Diary of An Eco-Outlaw: Taking on the Corporate Polluters, Jail Be Damned
Renegade activist and Texas shrimper Diane Wilson was arrested in London two weeks ago while protesting outside BP's annual meeting. Wilson, who has successfully fought Formosa to keep them from dumping toxins in the bay near her home and chained herself to an oxide tower to protest Dow Chemical's refusal to take responsibility for Bophal, was attempting to enter the meeting and present BP directors with a Black Planet Award when she was taken into custody.
Wilson is the author of An Unreasonable Woman and Holy Roller. Her latest book, Diary of an Eco-Outlaw: An Unreasonable Woman Breaks the Law for Mother Earth, is available now from Chelsea Green.
The following excerpt from Diary of an Eco-Outlaw recounts the story of another direct action against BP-during an Energy and Commerce Subcommittee hearing at the Capitol last May with fellow Code Pink Co-founder Medea Benjamin.
I could feel the buzz growing about Hayward. Security was tightened. Bags were being checked. Absolutely no protests or demonstrations were being tolerated. Anything that looked like a protest sign was being confiscated. Everything at the Capitol was leading up to Tony Hayward's appearance in the energy hearing the following day. The room was gonna be packed.
Medea said, "We gotta get there early. Those chair-sitters, holding seats for those lawyers, will be there at midnight waiting to get in." So five of us went down to the Capital at ten o'clock that night and we were the first ones there.
There are rules for chair-sitters. No leaning, no sleeping. And it's best to number yourself so there won't be any confusion on who's first in line. I was wearing jeans, T-shirt, and rain boots. I was looking as close to a shrimper as I could. Ann had on her BP worker outfit and Medea was still trying to get in with her bird costume. At seven o'clock the next morning the line of sitters outside was led in through a back door and paraded straight to the Senate energy door. A line grew rapidly behind us. By eight o'clock there were a hundred people standing in line and every one of them kept gawking at the front of the line to see if maybe they misunderstood and they weren't actually so far back. Then the cops showed up. No, Medea's costume would not go. Take it off, Medea. This is our hall, the cops said. Our hall. I was okay in what I was wearing because I could be anybody. Ann's outfit was kinda all right. Maybe maybe, they said.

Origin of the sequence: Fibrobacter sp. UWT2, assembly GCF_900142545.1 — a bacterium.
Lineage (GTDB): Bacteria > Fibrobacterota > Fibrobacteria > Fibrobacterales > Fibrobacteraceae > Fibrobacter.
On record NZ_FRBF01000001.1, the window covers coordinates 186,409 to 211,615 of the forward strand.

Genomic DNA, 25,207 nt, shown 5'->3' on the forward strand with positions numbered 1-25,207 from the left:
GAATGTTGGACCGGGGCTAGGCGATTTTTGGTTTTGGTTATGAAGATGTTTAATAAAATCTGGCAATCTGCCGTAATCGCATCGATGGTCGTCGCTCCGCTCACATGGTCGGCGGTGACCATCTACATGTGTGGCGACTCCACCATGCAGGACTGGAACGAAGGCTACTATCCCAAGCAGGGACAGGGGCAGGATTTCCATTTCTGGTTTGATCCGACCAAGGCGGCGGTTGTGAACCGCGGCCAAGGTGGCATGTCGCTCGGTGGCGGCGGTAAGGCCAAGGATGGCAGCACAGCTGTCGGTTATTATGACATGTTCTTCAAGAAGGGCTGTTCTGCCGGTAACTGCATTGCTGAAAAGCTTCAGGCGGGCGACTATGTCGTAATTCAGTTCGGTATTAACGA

Medea had a pink bag full of everything in the sun: complete change of clothes, paint, pens, pink construction paper, and tape. Medea slipped me a little tube of black paint and I stuck it in my side pocket. Would they check me again?
Nope. I went straight into room 2123 of the Energy and Commerce Subcommittee in the Rayburn Building on Capitol Hill with paint in my pocket.
The room was huge, with ordinary wood paneling, but it looked smaller as it filled up. I got as close as I could on an inside aisle. It would be harder for a cop to grab me there. He'd have to tromp all over those other people to grab me. Then I did the same thing I did in Lisa Murkowski's hearing. I waited. This time I waited for Tony Hayward to come in with all his experts and sit behind a giant oak table.
When Tony Hayward arrived at the hearing the room fell silent except for the constant clicking of camera shutters. He talked quietly in a huddle with his BP delegation. There were about ten of them. What could they possibly be discussing that they didn't talk about earlier? I know they stood for at least ten minutes, never sitting, moving like a field of grass in the wind. Someone joked, "Why won't they sit down? They don't want to be sitting ducks?" Tony Hayward took a slow turn around the room and bumped into my face. I was standing in the back with Ann and Medea and we had pulled signs out of our coats and shirts. I think my sign was a fish with the words printed: Help! I had coated one hand in black paint and I held it up for Tony to see.